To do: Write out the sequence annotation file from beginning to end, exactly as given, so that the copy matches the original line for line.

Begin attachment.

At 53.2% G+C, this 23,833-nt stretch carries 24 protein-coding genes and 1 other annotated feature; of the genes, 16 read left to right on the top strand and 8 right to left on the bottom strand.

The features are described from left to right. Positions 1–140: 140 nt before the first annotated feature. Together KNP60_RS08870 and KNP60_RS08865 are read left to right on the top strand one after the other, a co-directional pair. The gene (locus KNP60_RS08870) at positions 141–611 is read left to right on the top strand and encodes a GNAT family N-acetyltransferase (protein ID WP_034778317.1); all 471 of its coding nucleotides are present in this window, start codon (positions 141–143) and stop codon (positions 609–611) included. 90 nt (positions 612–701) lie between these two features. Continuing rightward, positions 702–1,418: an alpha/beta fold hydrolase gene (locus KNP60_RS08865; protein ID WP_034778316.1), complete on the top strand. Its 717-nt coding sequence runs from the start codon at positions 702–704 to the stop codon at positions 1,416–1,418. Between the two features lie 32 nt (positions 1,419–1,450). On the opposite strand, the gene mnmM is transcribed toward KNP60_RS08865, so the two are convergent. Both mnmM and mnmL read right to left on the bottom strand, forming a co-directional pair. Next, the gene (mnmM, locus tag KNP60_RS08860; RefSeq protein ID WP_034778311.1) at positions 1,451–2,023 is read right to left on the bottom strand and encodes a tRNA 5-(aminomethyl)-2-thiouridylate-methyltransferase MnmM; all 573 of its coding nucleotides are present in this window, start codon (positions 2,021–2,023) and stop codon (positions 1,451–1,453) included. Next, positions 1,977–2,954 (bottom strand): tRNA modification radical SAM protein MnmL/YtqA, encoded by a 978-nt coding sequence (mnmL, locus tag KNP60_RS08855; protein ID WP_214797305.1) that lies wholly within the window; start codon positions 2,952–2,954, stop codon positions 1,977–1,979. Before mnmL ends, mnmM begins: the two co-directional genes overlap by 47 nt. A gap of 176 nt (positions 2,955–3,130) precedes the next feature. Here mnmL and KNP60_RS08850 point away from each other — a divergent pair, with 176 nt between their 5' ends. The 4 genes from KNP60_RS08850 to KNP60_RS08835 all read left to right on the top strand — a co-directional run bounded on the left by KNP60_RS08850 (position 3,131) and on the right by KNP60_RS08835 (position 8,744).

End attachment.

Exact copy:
At 53.2% G+C, this 23,833-nt stretch carries 24 protein-coding genes and 1 other annotated feature; of the genes, 16 read left to right on the top strand and 8 right to left on the bottom strand.

The features are described from left to right. Positions 1–140: 140 nt before the first annotated feature. Together KNP60_RS08870 and KNP60_RS08865 are read left to right on the top strand one after the other, a co-directional pair. The gene (locus KNP60_RS08870) at positions 141–611 is read left to right on the top strand and encodes a GNAT family N-acetyltransferase (protein ID WP_034778317.1); all 471 of its coding nucleotides are present in this window, start codon (positions 141–143) and stop codon (positions 609–611) included. 90 nt (positions 612–701) lie between these two features. Continuing rightward, positions 702–1,418: an alpha/beta fold hydrolase gene (locus KNP60_RS08865; protein ID WP_034778316.1), complete on the top strand. Its 717-nt coding sequence runs from the start codon at positions 702–704 to the stop codon at positions 1,416–1,418. Between the two features lie 32 nt (positions 1,419–1,450). On the opposite strand, the gene mnmM is transcribed toward KNP60_RS08865, so the two are convergent. Both mnmM and mnmL read right to left on the bottom strand, forming a co-directional pair. Next, the gene (mnmM, locus tag KNP60_RS08860; RefSeq protein ID WP_034778311.1) at positions 1,451–2,023 is read right to left on the bottom strand and encodes a tRNA 5-(aminomethyl)-2-thiouridylate-methyltransferase MnmM; all 573 of its coding nucleotides are present in this window, start codon (positions 2,021–2,023) and stop codon (positions 1,451–1,453) included. Next, positions 1,977–2,954 (bottom strand): tRNA modification radical SAM protein MnmL/YtqA, encoded by a 978-nt coding sequence (mnmL, locus tag KNP60_RS08855; protein ID WP_214797305.1) that lies wholly within the window; start codon positions 2,952–2,954, stop codon positions 1,977–1,979. Before mnmL ends, mnmM begins: the two co-directional genes overlap by 47 nt. A gap of 176 nt (positions 2,955–3,130) precedes the next feature. Here mnmL and KNP60_RS08850 point away from each other — a divergent pair, with 176 nt between their 5' ends. The 4 genes from KNP60_RS08850 to KNP60_RS08835 all read left to right on the top strand — a co-directional run bounded on the left by KNP60_RS08850 (position 3,131) and on the right by KNP60_RS08835 (position 8,744).